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Government plans to scrap provision allowing church to appoint teachers and principals

Current criteria allows the Catholic church to appoint nuns, priests, monks and brothers as principals and teachers in schools.

Image: Shutterstock/Billion Photos

THE DEPARTMENT OF Education plans to scrap provisions that allow the Catholic church to appoint nuns and priests of their choosing to the State jobs in Irish schools with disregard to employment laws.

Current criteria allows Catholic bishops and Catholic school trustees to appoint nuns, priests, monks and brothers as principals and teachers in schools.

By doing so, they bypass the standard equality and employment legislation.

A spokesperson for the Department of Education has told TheJournal.ie that Minister for Education Richard Bruton is concerned by the current practices and has asked his officials to move to immediately rectify matters so that all school posts are filled by open competition.

There are a number of Department of Education provisions which allowed for the Catholic church to appoint clerical members as teachers and principals.

With regards to second level, the provisions outline that if the authorities of the religious order concerned wish to appoint “a member of the order” to a post “the board of management shall… appoint the person proposed by these authorities provided that the person is registered with the Teaching Council and qualified for the post in question”.

The criteria continues to outline that the duration of the contract will be determined by the trustees and it will terminate if the person ceases to be a member of the religious order.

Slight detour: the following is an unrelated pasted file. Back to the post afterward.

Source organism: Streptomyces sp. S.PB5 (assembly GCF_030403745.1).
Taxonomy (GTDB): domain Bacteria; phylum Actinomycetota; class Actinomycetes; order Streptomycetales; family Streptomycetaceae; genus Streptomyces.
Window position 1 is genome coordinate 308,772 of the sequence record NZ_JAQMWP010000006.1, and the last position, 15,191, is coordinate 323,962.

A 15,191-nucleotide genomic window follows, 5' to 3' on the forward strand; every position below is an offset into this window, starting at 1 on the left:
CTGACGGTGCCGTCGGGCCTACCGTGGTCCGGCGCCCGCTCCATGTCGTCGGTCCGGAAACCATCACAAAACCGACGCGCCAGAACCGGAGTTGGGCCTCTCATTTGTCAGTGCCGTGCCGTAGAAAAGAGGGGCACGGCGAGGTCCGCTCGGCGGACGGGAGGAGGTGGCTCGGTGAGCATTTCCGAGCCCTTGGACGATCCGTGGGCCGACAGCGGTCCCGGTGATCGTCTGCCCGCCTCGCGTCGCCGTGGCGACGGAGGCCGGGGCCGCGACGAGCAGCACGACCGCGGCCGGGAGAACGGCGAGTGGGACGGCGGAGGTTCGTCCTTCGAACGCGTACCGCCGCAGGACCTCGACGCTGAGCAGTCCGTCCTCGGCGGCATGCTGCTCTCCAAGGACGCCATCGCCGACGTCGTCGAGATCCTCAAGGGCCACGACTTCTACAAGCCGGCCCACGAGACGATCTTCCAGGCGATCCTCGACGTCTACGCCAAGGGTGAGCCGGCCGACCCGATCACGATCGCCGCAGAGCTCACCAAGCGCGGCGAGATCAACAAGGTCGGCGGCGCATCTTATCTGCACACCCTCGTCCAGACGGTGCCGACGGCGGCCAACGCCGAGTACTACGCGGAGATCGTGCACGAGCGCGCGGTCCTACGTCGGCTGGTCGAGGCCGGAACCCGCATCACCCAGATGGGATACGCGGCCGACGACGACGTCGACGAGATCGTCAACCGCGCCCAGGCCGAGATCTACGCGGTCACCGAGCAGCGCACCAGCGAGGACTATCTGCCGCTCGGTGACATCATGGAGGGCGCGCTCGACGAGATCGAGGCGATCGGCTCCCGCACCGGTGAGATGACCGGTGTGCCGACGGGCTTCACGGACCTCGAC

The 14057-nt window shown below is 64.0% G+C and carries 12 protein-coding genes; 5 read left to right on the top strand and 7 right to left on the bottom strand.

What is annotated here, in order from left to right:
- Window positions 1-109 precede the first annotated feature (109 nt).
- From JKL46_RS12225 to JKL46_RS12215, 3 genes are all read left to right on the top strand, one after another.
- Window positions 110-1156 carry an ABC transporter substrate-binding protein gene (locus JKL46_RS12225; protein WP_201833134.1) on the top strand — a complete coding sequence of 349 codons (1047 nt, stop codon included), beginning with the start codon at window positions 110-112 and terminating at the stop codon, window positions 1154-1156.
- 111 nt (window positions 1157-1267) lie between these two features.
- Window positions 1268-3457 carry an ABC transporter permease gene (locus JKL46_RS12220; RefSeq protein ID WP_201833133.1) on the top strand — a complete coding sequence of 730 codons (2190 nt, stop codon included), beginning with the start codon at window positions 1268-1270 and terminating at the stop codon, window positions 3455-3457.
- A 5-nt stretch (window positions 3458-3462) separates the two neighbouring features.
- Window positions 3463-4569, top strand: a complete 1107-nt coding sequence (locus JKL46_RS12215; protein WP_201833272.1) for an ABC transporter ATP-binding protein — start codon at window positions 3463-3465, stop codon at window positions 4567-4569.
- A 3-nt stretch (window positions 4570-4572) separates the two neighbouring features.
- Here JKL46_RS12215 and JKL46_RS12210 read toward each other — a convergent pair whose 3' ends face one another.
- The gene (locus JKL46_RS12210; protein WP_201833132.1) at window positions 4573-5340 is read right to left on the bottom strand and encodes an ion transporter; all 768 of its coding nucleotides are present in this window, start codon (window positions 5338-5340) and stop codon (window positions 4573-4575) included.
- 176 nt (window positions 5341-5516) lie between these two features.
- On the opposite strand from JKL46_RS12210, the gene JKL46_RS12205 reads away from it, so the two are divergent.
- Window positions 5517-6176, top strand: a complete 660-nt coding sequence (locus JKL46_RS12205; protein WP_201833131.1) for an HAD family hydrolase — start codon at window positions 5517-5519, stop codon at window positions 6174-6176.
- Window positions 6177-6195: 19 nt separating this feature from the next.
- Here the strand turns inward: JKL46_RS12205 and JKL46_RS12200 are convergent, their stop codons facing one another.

It also says that the religious order in question may “at its sole discretion, remove a member of the order from a position” if they were appointed in this way.

Procedures approved by the Department of Education two years ago cover primary schools.

With regards to primary schools, the Governance Manual for Primary Schools 2015-2019 states that in “convent and monastery schools” the religious order in question can appoint members of the order as teachers if they wish to do so.

The same applies for the appointment of principals too.

A statement from the Department of Education said that “it is understood that only a very small number of principals are appointed in this way”.

In a statement to RTÉ, a spokesperson for Ireland’s Catholic bishops said:

“There has been a historical provision in diocesan, monastery and convent schools whereby the trustees could appoint a qualified member of their congregation or diocese, to the staff of these schools.

“Over the past 20 years, this provision has been seldom used as there is a sharp decline in the number of priests, brothers and sisters in Ireland and very few are now working in schools. The bishops have no difficulty if the Minister wishes to remove the provision.”

Read: Limerick pensioners warned to install safety alarms after suspicious death of 78-year-old woman

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